Mr. President,

I rise today to discuss the Federal Communication Commission’s welcome proposal to end utility-style regulation of the Internet by reversing the 2015 Open Internet Order.

Anyone who has followed the hyperbolic debate about net neutrality has likely heard that the FCC is moving to “squelch competition,” “limit consumer choice,” “raise prices,” and perhaps even “destroy the Internet.” At least, that is what some activists and crusading late-night comedians claim.

But none of this is true. Rather, the FCC is reviving the “light-touch” regulatory environment that facilitated innovation and expanded Internet access to millions of Americans over the course of many years.

In order to understand this complicated issue, we need to be honest about what led us to where we are today: the FCC’s 2015 Open Internet Order.

The Obama-era FCC claimed that its Order implemented “net neutrality,” or the equal treatment of all data over the Internet. But this isn’t quite right. The actual change was far broader: The FCC reclassified broadband Internet access service as a Title II “telecommunications service,” instead of a Title I “information service.” This seemingly innocuous change applied a host of New Deal-era regulations meant for monopolies to the Internet. It subjected 21st century technology to the same rules that governed rotary telephones in the 1930s.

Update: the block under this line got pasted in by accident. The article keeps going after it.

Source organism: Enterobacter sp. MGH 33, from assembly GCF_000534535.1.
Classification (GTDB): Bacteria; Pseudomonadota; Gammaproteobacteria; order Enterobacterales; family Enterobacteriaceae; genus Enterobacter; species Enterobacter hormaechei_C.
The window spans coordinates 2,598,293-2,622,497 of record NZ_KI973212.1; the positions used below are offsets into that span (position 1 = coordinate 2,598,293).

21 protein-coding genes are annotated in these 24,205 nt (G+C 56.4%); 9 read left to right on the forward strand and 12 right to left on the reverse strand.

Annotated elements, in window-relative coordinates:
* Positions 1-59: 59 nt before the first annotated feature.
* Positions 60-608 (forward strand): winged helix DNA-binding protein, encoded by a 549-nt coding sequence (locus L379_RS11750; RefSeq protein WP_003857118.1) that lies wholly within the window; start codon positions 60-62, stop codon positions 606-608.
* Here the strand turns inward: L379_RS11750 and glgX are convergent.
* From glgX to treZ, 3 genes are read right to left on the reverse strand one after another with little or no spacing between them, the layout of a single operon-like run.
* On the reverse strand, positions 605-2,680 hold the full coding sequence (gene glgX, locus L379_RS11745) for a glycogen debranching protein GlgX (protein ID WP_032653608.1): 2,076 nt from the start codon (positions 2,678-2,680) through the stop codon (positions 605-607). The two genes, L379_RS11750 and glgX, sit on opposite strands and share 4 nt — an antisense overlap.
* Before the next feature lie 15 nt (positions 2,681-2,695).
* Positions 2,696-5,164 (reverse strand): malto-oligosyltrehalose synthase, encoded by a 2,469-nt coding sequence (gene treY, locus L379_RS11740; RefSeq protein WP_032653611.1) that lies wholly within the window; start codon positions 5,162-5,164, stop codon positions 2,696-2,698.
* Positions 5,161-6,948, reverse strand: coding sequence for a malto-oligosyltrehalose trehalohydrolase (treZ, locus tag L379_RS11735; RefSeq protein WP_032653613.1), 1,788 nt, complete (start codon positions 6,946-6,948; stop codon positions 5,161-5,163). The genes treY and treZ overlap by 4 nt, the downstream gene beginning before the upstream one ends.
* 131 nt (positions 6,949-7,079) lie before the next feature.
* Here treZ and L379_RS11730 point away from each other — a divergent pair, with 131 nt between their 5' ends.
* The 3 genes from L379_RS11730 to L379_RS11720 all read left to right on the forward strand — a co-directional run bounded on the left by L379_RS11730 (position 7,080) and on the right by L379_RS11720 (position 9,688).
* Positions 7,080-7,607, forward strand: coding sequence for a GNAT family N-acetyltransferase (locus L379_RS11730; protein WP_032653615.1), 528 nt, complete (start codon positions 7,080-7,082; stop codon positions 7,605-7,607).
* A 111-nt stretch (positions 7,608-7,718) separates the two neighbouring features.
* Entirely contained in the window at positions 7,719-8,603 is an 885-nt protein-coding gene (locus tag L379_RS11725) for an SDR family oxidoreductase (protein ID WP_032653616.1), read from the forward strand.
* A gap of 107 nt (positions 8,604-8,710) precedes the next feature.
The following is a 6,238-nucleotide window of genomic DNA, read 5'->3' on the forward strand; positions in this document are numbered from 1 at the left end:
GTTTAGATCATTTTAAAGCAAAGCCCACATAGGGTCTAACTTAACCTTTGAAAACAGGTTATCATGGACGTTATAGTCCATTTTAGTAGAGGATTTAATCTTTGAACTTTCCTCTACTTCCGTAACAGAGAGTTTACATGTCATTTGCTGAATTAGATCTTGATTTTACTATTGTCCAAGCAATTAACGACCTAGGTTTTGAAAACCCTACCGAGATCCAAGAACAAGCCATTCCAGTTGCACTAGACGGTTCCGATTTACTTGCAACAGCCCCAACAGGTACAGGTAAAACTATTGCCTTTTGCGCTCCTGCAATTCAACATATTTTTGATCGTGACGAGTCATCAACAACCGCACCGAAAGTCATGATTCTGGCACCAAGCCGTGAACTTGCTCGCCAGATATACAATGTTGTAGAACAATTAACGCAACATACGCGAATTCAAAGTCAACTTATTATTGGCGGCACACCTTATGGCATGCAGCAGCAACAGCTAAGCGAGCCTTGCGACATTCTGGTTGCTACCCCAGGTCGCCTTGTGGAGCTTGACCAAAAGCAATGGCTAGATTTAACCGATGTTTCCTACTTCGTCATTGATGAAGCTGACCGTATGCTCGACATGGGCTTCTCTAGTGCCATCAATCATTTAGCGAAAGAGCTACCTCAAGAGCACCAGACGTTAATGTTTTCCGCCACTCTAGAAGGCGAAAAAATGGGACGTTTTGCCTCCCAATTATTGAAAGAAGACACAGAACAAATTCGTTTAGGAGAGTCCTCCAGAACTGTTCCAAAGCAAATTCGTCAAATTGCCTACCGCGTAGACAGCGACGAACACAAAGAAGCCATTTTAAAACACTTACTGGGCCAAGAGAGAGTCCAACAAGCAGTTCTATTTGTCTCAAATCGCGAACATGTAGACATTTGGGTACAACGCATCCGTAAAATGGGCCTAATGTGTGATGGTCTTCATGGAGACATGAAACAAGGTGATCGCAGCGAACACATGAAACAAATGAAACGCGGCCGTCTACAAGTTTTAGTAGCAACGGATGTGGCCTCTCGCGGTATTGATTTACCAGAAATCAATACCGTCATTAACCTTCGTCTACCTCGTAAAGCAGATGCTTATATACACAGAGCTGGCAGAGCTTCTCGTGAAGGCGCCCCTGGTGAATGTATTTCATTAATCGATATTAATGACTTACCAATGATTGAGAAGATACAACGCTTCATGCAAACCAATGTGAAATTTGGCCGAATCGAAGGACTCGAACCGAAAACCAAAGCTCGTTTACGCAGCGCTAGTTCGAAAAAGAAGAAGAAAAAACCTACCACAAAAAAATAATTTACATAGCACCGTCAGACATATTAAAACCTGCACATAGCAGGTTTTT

Why did the FCC do this?

It wasn’t because a free and open Internet was harming Americans. The activists and entertainers clamoring for more government control of the Internet claim it is under attack by predatory Internet Service Providers. But strangely enough, none of them actually provide evidence for that serious assertion. Instead, they speak about imaginary or hypothetical harms. The 400-page Order uses words like “may,” “could,” “might,” or “potentially” several hundred times.

Nor did the FCC issue the Open Internet Order because Congress told it to. On the contrary, nearly twenty years ago, our colleague Senator Wyden, along with then-Senator John Kerry and others, expressly argued against the drastic action taken by the FCC in 2015. After passing the bipartisan Telecommunications Act of 1996, this group of senators affirmed the Internet’s status as a free and open information service, stating that [QUOTE] “nothing in the 1996 Act or its legislative history suggests that Congress intended to alter the current classification of Internet and other information services or to expand traditional telephone regulation to new and advanced services.”